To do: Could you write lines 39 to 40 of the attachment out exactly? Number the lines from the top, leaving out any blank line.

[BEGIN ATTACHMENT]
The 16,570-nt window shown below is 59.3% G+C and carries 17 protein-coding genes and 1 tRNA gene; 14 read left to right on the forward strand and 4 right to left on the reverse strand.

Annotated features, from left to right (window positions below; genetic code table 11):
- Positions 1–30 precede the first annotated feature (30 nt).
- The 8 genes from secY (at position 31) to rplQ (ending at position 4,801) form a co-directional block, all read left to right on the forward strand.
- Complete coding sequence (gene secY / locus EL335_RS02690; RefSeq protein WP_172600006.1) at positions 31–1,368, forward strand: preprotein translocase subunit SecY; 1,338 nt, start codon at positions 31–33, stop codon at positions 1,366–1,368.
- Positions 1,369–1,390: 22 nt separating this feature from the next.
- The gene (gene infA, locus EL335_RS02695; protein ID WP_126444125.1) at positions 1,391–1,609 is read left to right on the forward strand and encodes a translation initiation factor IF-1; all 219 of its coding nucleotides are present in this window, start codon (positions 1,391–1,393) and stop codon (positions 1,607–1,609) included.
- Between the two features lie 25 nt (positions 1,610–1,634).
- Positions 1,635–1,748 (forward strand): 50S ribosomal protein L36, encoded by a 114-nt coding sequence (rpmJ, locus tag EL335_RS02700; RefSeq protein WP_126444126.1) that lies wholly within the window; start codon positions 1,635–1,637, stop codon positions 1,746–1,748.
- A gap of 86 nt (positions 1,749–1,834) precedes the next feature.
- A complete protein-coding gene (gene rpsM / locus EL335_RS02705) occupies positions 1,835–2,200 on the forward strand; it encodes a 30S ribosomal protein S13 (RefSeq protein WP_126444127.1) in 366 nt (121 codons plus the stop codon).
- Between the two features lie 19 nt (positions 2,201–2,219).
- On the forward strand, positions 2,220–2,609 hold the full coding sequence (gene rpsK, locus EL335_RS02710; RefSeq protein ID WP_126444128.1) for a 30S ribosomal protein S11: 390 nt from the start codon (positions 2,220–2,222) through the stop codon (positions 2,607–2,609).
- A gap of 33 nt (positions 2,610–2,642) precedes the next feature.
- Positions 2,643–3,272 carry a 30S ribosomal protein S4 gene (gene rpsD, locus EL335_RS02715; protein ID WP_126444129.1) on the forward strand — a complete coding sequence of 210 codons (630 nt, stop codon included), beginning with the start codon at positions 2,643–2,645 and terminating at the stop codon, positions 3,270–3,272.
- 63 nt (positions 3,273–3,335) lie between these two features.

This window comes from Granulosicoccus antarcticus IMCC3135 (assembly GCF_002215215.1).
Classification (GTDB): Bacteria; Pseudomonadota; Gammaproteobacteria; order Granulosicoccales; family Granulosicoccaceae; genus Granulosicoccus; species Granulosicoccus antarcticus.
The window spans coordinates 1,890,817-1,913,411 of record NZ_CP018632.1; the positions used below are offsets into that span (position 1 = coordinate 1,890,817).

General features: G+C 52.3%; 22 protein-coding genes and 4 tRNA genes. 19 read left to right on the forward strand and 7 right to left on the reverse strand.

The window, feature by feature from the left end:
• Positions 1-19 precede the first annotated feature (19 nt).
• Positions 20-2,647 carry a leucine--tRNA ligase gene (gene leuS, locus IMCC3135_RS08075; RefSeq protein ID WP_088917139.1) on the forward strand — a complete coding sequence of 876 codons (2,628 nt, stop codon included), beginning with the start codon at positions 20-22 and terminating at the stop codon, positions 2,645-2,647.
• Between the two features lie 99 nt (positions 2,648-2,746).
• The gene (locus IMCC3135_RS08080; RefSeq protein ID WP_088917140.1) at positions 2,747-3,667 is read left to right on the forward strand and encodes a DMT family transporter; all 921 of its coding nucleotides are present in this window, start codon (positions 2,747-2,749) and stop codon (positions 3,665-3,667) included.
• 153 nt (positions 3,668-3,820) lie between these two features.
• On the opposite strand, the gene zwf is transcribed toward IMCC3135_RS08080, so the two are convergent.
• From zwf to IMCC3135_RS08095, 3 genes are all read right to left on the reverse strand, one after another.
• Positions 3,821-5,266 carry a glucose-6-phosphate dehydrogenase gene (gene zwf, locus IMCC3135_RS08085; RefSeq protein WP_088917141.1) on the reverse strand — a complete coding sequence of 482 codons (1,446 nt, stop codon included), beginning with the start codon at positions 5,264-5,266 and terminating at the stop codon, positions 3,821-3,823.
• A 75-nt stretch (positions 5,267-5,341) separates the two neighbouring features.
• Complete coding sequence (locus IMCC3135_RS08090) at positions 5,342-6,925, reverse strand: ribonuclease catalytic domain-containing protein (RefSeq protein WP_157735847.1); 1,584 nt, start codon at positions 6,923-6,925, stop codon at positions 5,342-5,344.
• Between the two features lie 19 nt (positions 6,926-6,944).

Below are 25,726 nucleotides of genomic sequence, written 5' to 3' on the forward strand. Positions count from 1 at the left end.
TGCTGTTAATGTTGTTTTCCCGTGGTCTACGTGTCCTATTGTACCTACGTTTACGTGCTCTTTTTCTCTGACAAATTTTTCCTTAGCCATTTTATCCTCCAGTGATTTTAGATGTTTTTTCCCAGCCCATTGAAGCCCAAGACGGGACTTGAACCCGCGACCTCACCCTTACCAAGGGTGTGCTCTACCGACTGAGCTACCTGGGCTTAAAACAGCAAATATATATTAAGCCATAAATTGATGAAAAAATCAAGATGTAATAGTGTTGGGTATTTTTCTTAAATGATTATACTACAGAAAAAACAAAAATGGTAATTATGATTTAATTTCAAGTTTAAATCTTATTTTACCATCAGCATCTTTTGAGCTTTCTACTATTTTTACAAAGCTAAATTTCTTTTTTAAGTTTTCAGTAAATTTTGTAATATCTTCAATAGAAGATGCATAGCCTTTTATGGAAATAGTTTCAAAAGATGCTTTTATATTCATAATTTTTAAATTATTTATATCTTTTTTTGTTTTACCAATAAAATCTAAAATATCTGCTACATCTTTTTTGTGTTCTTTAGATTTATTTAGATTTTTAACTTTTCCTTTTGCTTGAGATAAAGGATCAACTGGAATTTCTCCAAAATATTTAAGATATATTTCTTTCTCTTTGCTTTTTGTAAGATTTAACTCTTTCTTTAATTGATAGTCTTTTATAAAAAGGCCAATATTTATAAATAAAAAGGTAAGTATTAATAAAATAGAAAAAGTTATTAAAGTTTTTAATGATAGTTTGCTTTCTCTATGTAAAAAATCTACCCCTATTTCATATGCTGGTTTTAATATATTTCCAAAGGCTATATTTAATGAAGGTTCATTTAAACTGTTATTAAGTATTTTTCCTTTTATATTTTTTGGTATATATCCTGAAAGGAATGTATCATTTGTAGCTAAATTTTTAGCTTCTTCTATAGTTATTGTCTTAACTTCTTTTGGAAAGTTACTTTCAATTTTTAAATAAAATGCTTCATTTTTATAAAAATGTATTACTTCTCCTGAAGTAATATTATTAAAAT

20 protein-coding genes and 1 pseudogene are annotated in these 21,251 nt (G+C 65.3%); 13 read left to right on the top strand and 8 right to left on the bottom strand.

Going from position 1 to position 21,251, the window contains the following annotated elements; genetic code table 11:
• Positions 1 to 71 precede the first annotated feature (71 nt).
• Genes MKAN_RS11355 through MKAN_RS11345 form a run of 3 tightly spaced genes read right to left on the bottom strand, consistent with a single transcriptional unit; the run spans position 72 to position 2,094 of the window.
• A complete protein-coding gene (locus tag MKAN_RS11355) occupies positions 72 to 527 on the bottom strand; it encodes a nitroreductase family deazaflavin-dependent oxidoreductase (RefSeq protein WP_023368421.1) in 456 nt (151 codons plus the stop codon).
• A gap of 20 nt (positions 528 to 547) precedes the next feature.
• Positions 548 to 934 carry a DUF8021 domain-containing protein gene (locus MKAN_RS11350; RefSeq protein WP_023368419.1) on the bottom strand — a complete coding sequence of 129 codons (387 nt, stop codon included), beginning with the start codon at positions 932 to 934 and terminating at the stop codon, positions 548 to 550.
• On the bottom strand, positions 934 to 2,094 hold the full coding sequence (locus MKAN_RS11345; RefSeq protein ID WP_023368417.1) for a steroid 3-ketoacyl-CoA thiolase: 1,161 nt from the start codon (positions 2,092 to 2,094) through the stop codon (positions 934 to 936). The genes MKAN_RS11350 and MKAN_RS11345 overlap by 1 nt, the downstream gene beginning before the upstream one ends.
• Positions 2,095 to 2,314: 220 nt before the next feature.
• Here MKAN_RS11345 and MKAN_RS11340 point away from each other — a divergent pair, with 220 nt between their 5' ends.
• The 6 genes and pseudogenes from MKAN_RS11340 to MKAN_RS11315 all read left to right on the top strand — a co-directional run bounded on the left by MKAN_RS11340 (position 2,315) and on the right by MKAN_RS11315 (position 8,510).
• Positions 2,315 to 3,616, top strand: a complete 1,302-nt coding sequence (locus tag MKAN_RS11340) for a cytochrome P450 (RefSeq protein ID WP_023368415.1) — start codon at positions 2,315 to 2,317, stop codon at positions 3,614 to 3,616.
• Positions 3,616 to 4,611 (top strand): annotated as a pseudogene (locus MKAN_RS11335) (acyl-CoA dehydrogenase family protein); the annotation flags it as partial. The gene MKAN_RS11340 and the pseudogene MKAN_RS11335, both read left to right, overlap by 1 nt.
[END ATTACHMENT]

• A complete protein-coding gene (locus tag MKAN_RS11355) occupies positions 72 to 527 on the bottom strand; it encodes a nitroreductase family deazaflavin-dependent oxidoreductase (RefSeq protein WP_023368421.1) in 456 nt (151 codons plus the stop codon).
• A gap of 20 nt (positions 528 to 547) precedes the next feature.